China's 2nd-child policy drives thirst for larger houses
LARGE flats are preferred by young, married buyers in China now in the wake of the second-child policy and amid expectations of a further rise in home prices, industry experts say.
Industry data shows that 545 apartments, each with a floor space exceeding 300 sq m (3,229 sq ft), were sold in Beijing in the first eight months this year, up 36 per cent year on year.
In the same period, sales of smaller flats between 200 sq m and 300 sq m decreased 3 per cent year on year.
"The shrinking inventory of large houses up for sale in the capital tends to further push up their price," said Guo Yi, marketing director of real-estate consultancy Yahao.
"The average price of these units is estimated to exceed 44.77 million yuan (S$9.2 million), if calculated with the current market price per sq m."
Ren Li, general manager of Centaline China, said buyers looking for bigger homes to accommodate a possible second child are driving demand now.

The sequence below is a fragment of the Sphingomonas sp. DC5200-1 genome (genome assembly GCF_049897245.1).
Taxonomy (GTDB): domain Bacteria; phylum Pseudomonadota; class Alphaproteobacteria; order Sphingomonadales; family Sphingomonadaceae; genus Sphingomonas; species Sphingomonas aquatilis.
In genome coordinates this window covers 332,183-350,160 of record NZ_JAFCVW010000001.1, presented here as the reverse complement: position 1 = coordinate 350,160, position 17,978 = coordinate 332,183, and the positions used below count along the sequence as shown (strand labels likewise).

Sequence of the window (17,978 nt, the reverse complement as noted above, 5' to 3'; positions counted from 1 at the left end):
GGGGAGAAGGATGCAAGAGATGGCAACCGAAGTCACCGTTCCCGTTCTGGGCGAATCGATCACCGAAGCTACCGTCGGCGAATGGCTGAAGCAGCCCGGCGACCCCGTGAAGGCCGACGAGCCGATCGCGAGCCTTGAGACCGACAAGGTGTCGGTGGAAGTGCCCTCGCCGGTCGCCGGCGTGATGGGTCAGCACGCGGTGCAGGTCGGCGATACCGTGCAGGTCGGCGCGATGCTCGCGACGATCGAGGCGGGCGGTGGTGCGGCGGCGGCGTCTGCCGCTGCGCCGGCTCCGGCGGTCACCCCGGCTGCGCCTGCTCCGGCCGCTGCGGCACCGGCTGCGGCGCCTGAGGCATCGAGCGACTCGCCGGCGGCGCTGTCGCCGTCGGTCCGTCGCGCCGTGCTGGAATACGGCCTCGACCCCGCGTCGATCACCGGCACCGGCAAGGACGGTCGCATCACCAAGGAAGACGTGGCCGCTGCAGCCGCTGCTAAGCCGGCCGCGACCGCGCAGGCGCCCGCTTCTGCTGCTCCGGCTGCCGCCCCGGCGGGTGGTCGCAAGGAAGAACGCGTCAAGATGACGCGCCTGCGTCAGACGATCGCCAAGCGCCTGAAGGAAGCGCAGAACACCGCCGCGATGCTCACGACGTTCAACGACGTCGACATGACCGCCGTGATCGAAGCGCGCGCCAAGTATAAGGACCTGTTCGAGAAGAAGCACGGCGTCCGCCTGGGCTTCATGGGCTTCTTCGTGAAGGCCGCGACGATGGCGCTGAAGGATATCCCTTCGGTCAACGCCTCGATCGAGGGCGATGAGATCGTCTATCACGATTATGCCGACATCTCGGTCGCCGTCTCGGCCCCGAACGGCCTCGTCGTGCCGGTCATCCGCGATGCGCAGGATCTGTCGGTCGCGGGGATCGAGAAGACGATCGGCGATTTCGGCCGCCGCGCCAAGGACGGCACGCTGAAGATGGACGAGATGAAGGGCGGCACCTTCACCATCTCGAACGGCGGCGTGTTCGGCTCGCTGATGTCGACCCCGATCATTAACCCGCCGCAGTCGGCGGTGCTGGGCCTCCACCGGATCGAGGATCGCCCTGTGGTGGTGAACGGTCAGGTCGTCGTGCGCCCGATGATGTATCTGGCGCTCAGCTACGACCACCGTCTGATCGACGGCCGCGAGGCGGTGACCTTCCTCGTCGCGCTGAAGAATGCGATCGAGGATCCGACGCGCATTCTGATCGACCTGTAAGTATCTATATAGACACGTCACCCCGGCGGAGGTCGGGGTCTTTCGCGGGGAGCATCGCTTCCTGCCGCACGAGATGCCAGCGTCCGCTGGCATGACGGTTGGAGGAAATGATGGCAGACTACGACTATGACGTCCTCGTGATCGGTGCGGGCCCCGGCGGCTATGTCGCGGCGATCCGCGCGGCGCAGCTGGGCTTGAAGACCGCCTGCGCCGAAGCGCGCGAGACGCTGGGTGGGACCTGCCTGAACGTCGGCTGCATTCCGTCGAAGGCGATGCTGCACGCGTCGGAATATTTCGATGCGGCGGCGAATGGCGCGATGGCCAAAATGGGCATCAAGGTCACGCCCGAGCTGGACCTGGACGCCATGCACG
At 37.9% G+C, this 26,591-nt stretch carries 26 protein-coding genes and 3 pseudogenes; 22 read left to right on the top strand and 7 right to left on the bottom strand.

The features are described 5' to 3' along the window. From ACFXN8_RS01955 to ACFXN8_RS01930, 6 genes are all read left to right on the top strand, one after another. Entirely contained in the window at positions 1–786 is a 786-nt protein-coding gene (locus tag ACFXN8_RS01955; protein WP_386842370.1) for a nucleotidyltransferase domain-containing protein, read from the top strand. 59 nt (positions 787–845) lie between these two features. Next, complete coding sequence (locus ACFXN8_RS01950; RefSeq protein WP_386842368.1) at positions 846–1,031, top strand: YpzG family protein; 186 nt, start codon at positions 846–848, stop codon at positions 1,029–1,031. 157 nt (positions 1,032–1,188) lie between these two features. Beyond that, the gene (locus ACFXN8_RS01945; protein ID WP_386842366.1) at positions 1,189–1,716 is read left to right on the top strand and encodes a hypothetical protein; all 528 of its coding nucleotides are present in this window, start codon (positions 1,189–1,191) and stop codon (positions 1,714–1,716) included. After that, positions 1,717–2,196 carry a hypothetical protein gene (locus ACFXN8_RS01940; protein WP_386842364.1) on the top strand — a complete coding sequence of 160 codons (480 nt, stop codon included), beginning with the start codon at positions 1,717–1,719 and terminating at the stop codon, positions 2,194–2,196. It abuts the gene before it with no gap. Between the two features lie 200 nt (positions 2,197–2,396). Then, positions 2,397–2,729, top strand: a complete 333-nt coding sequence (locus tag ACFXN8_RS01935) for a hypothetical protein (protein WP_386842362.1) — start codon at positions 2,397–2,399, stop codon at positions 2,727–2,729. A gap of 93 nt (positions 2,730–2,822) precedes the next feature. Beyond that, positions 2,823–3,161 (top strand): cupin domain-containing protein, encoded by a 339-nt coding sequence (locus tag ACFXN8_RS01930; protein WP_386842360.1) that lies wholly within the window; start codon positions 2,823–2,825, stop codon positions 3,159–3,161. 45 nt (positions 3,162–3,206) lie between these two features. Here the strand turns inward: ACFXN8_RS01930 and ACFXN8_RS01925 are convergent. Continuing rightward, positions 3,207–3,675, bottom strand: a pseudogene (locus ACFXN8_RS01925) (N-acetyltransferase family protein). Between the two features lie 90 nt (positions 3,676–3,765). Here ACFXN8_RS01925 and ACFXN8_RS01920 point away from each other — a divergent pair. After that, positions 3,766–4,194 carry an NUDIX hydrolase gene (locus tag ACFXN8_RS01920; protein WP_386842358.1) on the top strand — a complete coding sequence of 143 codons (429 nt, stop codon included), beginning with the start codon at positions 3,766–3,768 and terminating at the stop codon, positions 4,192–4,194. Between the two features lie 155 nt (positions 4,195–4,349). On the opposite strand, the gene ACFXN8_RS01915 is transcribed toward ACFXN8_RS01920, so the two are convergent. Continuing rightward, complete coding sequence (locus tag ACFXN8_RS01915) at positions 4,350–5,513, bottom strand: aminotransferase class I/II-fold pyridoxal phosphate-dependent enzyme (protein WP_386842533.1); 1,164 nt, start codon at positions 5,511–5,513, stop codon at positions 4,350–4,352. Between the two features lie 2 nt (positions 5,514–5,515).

Apartments close to educational institutions are also favoured.
According to Wang Fang, deputy general manager of China SCE Property Holdings' Beijing branch, demand is high for three-bedroom apartments in its project in Xicheng district, well known for its educational resources.
Demand far exceeded supply, though the overall cost of such an apartment has exceeded 20 million yuan.
China started to relax its family-planning policy in late 2013. It introduced the second-child policy, allowing certain couples to have two children. Two years later, the policy became universal.
Women of childbearing age living in Beijing, who are eligible for the new policy, are forecast to increase to 2.36 million, according to the Beijing Municipal Commission of Health and Family Planning.
Statistics from real-estate brokerage Centaline China show that the rise in new home prices - particularly those of three-bedroom units, especially in Beijing - was higher after the second-child policy became universal.
ASIA NEWS NETWORK